Anurag Thakur denies asking ICC to intervene in his affidavit to Supreme Court
The Supreme Court reserved its order with regards to steps it would undertake to ensure compliance of the Lodha panel reforms by the BCCI in its entirety
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New Delhi: Putting the Board of Control For Cricket in India (BCCI) in a weak spot, the Supreme Court pulled up Anurag Thakur, president of apex cricket body, for his statement on asking the chief executive officer (CEO) of ICC (International Cricket Council) to state that the appointment of the Lodha committee was tantamount to government interference in the working of the BCCI.
Anurag Thakur, BCCI president, through an affidavit had denied asking the CEO of ICC to state that the appointment of the Lodha committee was tantamount to government interference in the working of the BCCI.
However, it was endorsed by Gopal Subramaniam, amicus curiae (friend of the court) that during a meeting held on 6-7th August, Thakur had asked for a clarification letter from ICC chairman, Shashank Manohar on a view taken by him while he was the BCCI president, according to which Lodha panel recommendations of appointing a nominee of the CAG on BCCI’s apex council would amount to governmental interference.
“The attempt of asking for a letter after the courts’ judgment directing compliance with Lodha reforms was passed is clear under the affidavit.” Subramaniam told the court.
On a clarification by the BCCI saying that Thakur did ask for the letter as stated in the affidavit but that was without any intention to surpass the Lodha reforms, the court noted that it could not be disregarded that nothing had transpired between the two persons on the issue.
An affidavit by Ratnakar Shetty, a long-standing cricket administrator, however, stated that no request for any such letter had been made.
With BCCI seeking more time to comply with all the Lodha reforms, the court reserved its order with regards to steps it would undertake to ensure compliance of the Lodha panel reforms by the BCCI in its entirety.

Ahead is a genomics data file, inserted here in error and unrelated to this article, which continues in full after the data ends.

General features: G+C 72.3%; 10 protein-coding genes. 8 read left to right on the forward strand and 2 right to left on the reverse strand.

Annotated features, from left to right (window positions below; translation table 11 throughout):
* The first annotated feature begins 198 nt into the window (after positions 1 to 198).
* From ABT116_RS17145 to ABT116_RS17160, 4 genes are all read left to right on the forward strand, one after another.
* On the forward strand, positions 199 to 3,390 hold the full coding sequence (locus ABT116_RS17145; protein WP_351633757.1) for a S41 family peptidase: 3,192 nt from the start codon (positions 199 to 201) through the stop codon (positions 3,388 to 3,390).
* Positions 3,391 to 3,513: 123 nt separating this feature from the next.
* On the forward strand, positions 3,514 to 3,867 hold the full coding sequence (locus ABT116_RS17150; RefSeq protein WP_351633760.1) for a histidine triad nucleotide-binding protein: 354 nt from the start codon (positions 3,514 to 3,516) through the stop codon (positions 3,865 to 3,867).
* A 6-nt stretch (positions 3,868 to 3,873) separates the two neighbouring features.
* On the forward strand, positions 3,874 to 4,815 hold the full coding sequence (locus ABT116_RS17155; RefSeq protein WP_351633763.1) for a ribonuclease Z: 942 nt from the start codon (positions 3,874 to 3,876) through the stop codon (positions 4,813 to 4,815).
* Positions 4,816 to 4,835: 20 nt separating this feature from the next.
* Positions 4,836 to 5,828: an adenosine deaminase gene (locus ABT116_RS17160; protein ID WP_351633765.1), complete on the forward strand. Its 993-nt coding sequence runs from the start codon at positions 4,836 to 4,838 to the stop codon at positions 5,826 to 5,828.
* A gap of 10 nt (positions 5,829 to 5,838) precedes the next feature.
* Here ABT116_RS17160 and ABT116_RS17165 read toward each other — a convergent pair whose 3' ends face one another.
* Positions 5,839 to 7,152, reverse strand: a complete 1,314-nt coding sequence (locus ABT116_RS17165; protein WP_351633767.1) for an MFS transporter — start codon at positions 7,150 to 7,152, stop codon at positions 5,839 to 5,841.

Last week, a bench headed by Chief Justice of India, T. S Thakur, had barred the cricketing body from disbursing funds to state cricket associations until they implement reforms suggested by a court-appointed panel.
Pulling up the BCCI yet again for defiance of courts order from time to time, the court asked it to give a statement on adopting Lodha reforms and submit a timeframe within which each of the recommendations would be enforced.
The BCCI told the court that it had begin implementation of some of the Lodha reforms but could not accept all of them since many of them were not in nexus with the game.
During a special general meeting (SGM) held on 15 October, the BCCI had held that all its members stood united against not being able to accept recommendations of the Lodha Committee recommendations as a whole.
In July, the court gave BCCI six months to implement the changes, some of which the Board has resisted.
Key recommendations of the Lodha panel include a “one state, one vote” formula that would restrict states with multiple cricket associations, such as Gujarat and Maharashtra, to one vote. The panel recommended a ban on civil servants and ministers serving on BCCI and state associations and an age limit of 70 for office-bearers.
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